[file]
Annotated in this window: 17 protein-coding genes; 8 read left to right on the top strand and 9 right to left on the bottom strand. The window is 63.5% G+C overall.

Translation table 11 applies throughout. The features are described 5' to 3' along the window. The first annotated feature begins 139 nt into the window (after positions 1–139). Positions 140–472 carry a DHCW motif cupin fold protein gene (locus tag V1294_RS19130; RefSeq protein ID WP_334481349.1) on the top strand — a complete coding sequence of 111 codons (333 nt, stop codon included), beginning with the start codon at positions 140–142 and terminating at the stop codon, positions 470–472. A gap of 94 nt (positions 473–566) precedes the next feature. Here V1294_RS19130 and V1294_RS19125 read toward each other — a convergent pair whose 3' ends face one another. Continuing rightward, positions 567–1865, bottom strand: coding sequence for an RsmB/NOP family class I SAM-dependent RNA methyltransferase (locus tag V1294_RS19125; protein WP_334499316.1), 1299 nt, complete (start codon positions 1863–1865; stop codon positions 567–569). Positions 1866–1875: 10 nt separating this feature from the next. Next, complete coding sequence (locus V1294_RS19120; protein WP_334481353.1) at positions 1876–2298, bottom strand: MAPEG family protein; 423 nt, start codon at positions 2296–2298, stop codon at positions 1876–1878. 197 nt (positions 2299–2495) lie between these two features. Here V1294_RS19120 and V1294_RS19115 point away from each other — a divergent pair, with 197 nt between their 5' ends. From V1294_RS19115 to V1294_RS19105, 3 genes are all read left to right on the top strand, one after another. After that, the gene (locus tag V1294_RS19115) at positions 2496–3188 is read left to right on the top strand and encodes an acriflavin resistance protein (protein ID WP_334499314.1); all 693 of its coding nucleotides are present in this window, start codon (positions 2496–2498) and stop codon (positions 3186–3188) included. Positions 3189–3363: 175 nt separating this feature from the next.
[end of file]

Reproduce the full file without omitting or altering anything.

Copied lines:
Annotated in this window: 17 protein-coding genes; 8 read left to right on the top strand and 9 right to left on the bottom strand. The window is 63.5% G+C overall.

Translation table 11 applies throughout. The features are described 5' to 3' along the window. The first annotated feature begins 139 nt into the window (after positions 1–139). Positions 140–472 carry a DHCW motif cupin fold protein gene (locus tag V1294_RS19130; RefSeq protein ID WP_334481349.1) on the top strand — a complete coding sequence of 111 codons (333 nt, stop codon included), beginning with the start codon at positions 140–142 and terminating at the stop codon, positions 470–472. A gap of 94 nt (positions 473–566) precedes the next feature. Here V1294_RS19130 and V1294_RS19125 read toward each other — a convergent pair whose 3' ends face one another. Continuing rightward, positions 567–1865, bottom strand: coding sequence for an RsmB/NOP family class I SAM-dependent RNA methyltransferase (locus tag V1294_RS19125; protein WP_334499316.1), 1299 nt, complete (start codon positions 1863–1865; stop codon positions 567–569). Positions 1866–1875: 10 nt separating this feature from the next. Next, complete coding sequence (locus V1294_RS19120; protein WP_334481353.1) at positions 1876–2298, bottom strand: MAPEG family protein; 423 nt, start codon at positions 2296–2298, stop codon at positions 1876–1878. 197 nt (positions 2299–2495) lie between these two features. Here V1294_RS19120 and V1294_RS19115 point away from each other — a divergent pair, with 197 nt between their 5' ends. From V1294_RS19115 to V1294_RS19105, 3 genes are all read left to right on the top strand, one after another. After that, the gene (locus tag V1294_RS19115) at positions 2496–3188 is read left to right on the top strand and encodes an acriflavin resistance protein (protein ID WP_334499314.1); all 693 of its coding nucleotides are present in this window, start codon (positions 2496–2498) and stop codon (positions 3186–3188) included. Positions 3189–3363: 175 nt separating this feature from the next.